By Daniel Hannan | Daily Mail
Over 13 years as an MEP, Daniel Hannan has witnessed first hand how Brussels works.
Now he has written a forensic analysis of why it’s rotten to the core. His devastating critique should be required reading for every politician.
There is a popular joke in Brussels that if the European Union were a country applying to join itself, it would be rejected on the grounds of being undemocratic.
It’s absolutely true – and, believe me, it isn’t funny. Or, if it is, then the laugh is on you and me.
Democracy is not simply a periodic right to mark a cross on a ballot paper.
A protester places a EU flag on a bonfire during a riot outside the European Council hall in Gothenburg Sweden
It also depends upon a relationship between government and governed, on a sense of common affinity and allegiance.
It requires what the political philosophers of Ancient Greece called a ‘demos’, a unit with which we the people can identify.
Take away the demos and you are left only with the ‘kratos’ – a state that must compel by force of law what it cannot ask in the name of patriotism.
In the absence of a demos, governments are even likelier than usual to purchase votes through public works schemes and sinecures.
Lacking any natural loyalty, they have to buy the support of their electorates.
And that is precisely what is happening in the EU.
One way to think of the EU is as a massive vehicle for the redistribution of wealth – though not in a way that many of us would consider fair or beneficial.
Taxpayers in all the states contribute money to Brussels through their national taxes.
The bureaucrats then use this huge revenue to purchase the allegiance of consultants, contractors, big landowners, non-governmental organisations (NGOs), corporations, charities and municipalities. In other words, all the articulate and powerful groups they rely on to keep themselves in employment.
Unsurprisingly, the people running the EU have little time for the concept of representative government.
The (unelected) President of the European Commission, Jose Manuel Durao Barroso, argues that nation states are dangerous precisely because they are excessively democratic.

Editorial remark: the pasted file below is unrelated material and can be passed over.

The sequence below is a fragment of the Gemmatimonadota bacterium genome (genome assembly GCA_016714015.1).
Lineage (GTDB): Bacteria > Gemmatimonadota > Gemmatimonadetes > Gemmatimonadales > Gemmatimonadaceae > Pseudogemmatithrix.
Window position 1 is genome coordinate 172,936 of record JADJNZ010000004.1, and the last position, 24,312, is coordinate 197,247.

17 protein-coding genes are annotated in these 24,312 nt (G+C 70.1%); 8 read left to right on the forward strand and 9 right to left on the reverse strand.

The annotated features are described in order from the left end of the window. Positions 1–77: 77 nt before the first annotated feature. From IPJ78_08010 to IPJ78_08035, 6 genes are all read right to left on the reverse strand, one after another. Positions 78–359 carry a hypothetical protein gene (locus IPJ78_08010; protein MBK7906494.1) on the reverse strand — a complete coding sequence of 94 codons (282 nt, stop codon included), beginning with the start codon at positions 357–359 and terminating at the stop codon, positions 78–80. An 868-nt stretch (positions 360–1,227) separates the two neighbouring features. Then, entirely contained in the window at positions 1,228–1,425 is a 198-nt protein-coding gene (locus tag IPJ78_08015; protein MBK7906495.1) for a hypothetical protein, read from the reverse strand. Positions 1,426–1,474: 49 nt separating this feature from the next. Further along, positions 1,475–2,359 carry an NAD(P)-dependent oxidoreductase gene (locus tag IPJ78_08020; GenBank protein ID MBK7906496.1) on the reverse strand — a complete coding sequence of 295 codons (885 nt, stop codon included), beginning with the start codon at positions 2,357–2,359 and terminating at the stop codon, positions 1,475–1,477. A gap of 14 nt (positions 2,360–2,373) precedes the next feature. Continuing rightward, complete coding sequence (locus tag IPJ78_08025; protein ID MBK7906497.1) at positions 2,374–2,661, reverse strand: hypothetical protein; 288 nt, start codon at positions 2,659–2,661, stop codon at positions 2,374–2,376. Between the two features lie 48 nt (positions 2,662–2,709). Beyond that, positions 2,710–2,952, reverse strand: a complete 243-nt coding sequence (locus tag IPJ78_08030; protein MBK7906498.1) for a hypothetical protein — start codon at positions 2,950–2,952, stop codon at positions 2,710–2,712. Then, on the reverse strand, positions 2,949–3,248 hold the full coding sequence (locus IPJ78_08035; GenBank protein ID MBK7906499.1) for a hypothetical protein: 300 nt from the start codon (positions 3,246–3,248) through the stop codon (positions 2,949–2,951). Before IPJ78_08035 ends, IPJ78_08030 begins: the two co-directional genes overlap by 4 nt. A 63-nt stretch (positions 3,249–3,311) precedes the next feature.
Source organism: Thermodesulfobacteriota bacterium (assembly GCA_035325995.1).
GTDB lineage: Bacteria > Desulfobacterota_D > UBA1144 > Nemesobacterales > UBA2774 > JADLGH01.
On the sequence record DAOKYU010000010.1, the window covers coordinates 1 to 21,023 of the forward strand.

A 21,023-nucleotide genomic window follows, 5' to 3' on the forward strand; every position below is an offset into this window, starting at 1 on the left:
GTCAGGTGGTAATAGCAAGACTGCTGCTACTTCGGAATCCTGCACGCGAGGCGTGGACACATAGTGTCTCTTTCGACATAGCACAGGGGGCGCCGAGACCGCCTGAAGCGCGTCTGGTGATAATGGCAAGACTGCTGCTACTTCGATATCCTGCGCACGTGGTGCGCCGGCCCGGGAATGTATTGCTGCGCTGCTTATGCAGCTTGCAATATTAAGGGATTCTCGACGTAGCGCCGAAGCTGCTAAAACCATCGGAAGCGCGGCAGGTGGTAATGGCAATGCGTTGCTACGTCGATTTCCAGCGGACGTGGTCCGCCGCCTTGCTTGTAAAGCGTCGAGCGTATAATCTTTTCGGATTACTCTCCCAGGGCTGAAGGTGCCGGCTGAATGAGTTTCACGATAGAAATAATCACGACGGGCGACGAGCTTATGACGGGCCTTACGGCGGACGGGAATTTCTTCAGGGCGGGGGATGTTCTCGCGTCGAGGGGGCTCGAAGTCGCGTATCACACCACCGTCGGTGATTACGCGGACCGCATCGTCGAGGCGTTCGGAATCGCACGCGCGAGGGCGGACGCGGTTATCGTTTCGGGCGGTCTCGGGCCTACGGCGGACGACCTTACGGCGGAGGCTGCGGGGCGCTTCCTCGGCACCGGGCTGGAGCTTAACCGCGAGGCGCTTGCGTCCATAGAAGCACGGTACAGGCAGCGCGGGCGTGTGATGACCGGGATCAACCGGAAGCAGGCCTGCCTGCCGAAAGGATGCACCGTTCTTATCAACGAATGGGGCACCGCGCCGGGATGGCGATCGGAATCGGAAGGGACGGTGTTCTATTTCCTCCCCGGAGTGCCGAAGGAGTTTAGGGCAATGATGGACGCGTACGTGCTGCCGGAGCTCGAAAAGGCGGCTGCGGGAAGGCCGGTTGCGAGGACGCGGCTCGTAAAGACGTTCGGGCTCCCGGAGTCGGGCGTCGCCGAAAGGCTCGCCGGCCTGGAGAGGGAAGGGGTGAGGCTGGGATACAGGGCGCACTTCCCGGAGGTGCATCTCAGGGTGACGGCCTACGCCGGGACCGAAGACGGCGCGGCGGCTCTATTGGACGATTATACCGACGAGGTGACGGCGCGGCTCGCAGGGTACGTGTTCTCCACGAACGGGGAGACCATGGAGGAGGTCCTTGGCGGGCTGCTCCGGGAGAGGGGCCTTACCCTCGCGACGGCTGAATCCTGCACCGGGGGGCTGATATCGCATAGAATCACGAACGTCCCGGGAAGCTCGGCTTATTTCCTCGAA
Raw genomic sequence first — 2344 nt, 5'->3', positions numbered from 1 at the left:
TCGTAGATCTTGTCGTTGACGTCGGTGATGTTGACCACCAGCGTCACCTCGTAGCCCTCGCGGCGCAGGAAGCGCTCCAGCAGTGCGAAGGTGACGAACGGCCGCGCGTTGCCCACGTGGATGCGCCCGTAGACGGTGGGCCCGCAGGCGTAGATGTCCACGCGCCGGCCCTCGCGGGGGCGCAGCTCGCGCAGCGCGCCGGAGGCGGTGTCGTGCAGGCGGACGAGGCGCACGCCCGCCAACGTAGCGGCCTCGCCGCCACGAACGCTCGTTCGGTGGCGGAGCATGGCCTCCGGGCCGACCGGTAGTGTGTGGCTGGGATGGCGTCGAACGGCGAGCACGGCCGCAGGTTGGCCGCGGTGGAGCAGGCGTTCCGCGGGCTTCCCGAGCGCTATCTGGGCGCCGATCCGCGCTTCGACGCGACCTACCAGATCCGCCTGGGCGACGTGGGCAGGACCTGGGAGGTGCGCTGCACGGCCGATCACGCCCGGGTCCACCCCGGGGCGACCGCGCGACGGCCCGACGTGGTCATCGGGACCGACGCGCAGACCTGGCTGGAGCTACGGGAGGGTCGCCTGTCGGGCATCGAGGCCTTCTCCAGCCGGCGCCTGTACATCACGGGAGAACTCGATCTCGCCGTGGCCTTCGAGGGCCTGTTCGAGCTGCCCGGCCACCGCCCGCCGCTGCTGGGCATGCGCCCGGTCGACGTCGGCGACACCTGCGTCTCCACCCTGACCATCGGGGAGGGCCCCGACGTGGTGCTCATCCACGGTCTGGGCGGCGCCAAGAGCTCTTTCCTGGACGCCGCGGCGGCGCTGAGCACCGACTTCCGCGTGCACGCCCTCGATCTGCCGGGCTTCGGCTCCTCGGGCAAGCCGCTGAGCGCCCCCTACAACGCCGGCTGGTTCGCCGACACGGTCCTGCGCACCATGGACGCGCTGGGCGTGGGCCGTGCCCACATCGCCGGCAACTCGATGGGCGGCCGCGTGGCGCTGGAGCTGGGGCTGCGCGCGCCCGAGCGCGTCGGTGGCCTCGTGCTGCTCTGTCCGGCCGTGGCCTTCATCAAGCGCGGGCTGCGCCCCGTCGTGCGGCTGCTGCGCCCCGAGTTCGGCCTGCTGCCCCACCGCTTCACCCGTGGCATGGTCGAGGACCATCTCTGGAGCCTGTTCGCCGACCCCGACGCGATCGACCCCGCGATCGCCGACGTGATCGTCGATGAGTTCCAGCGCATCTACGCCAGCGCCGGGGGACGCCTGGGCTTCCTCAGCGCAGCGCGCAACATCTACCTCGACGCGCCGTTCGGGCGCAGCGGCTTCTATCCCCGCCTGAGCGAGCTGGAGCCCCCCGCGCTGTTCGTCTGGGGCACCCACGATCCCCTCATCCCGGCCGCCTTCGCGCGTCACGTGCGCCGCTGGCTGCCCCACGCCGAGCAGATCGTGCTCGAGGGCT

‘Decisions taken by the most democratic institutions in the world are very often wrong,’ he claims, without a hint of irony.
French riots: Firemen in Amiens yesterday examine a car torched by youths during a night of violence
The plain fact is that the EU is contemptuous of public opinion — not by some oversight, but as an inevitable consequence of its supra-national nature.
The EU is run, extraordinarily, by a body that combines legislative and executive power. The European Commission is not only the EU’s ‘government’, it is also the only body that can propose legislation in most fields of policy.
Such a concentration of power is itself objectionable enough. But what is even more terrifying is that the 27 Commissioners are unelected. Many supporters of the EU acknowledge this flaw — the ‘democratic deficit’, as they call it — and vaguely admit that something ought to be done about it.
But the democratic deficit isn’t an accidental design flaw: it is intrinsic to the whole project.
The EU’s founding fathers had mixed feelings about democracy — especially the populist strain that came into vogue between the two World Wars. In their minds, too much democracy was associated with demagoguery and fascism.
They prided themselves on creating a model where supreme power would be in the hands of ‘experts’ — disinterested technocrats immune to the ballot box.
They understood very well that their audacious scheme to merge Europe’s ancient kingdoms and republics into a single state would never succeed if each successive transfer of power from the national capitals to Brussels had to be approved by the voters.
They were unapologetic about designing a system in which public opinion would come second to deals stuck by a bureau of wise men.The EU’s diffidence about representative government continues to this day.
When referendums go the ‘wrong’ way, Eurocrats simply swat the results aside.